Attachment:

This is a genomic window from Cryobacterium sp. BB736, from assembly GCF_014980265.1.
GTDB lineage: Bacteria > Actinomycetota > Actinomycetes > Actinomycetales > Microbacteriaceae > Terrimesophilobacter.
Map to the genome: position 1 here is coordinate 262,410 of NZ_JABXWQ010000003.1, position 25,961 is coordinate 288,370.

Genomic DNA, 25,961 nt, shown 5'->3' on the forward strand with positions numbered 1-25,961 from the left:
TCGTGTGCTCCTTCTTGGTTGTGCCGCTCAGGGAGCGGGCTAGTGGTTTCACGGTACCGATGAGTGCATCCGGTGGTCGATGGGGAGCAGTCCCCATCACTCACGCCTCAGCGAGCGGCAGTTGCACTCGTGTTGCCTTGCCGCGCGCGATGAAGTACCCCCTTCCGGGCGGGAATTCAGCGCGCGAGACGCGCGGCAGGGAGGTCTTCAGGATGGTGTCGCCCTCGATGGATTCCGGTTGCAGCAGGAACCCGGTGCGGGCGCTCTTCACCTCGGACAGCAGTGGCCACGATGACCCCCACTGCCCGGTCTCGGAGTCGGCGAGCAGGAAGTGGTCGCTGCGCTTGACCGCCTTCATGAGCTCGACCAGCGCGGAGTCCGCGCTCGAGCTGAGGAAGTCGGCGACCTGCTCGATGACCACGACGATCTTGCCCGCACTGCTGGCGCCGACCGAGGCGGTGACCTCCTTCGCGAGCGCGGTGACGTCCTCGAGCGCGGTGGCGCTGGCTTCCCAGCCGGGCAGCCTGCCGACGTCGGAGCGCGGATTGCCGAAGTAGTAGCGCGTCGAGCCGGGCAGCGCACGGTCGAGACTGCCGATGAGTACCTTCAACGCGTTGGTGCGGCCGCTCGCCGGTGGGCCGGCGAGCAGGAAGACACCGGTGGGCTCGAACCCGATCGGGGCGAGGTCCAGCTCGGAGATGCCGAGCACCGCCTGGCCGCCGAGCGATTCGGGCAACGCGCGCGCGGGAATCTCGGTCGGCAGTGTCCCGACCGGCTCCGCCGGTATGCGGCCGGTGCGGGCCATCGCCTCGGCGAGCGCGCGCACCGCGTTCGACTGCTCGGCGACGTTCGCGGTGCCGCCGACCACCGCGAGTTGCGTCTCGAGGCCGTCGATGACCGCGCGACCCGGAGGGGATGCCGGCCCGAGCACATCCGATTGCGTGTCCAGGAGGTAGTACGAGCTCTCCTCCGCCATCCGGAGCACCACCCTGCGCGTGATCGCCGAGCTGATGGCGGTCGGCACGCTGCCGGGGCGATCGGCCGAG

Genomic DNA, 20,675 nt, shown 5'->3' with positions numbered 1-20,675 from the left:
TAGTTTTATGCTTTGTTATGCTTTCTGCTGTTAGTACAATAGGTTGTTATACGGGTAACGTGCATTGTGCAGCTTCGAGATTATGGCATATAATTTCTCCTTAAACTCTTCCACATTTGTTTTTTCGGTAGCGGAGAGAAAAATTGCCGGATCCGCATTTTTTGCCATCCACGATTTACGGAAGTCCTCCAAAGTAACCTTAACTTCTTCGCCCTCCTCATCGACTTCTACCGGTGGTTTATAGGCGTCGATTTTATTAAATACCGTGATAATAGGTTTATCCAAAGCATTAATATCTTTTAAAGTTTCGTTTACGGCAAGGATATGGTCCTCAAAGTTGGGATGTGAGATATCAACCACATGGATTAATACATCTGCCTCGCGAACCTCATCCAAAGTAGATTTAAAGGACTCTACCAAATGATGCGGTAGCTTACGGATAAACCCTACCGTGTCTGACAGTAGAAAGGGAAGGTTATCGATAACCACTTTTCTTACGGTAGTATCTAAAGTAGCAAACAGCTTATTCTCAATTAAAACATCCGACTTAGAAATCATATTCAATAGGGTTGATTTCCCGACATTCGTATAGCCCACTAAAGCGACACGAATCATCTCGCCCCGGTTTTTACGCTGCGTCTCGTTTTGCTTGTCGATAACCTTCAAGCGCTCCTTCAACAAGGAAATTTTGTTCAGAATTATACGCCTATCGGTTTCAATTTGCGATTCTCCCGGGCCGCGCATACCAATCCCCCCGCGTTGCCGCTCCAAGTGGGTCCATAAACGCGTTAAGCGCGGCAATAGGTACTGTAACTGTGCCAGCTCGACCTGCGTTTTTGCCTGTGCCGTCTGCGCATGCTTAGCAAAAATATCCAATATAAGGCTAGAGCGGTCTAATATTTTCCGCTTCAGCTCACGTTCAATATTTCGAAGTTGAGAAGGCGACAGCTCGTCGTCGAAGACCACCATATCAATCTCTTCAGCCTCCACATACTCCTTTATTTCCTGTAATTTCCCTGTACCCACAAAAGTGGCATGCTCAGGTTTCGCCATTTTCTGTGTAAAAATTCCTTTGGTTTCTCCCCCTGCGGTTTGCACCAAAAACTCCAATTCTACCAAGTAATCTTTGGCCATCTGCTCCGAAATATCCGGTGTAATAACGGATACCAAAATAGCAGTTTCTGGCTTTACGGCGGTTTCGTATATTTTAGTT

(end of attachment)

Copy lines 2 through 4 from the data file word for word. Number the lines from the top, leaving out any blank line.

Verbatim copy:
GTDB lineage: Bacteria > Actinomycetota > Actinomycetes > Actinomycetales > Microbacteriaceae > Terrimesophilobacter.
Map to the genome: position 1 here is coordinate 262,410 of NZ_JABXWQ010000003.1, position 25,961 is coordinate 288,370.

Genomic DNA, 25,961 nt, shown 5'->3' on the forward strand with positions numbered 1-25,961 from the left: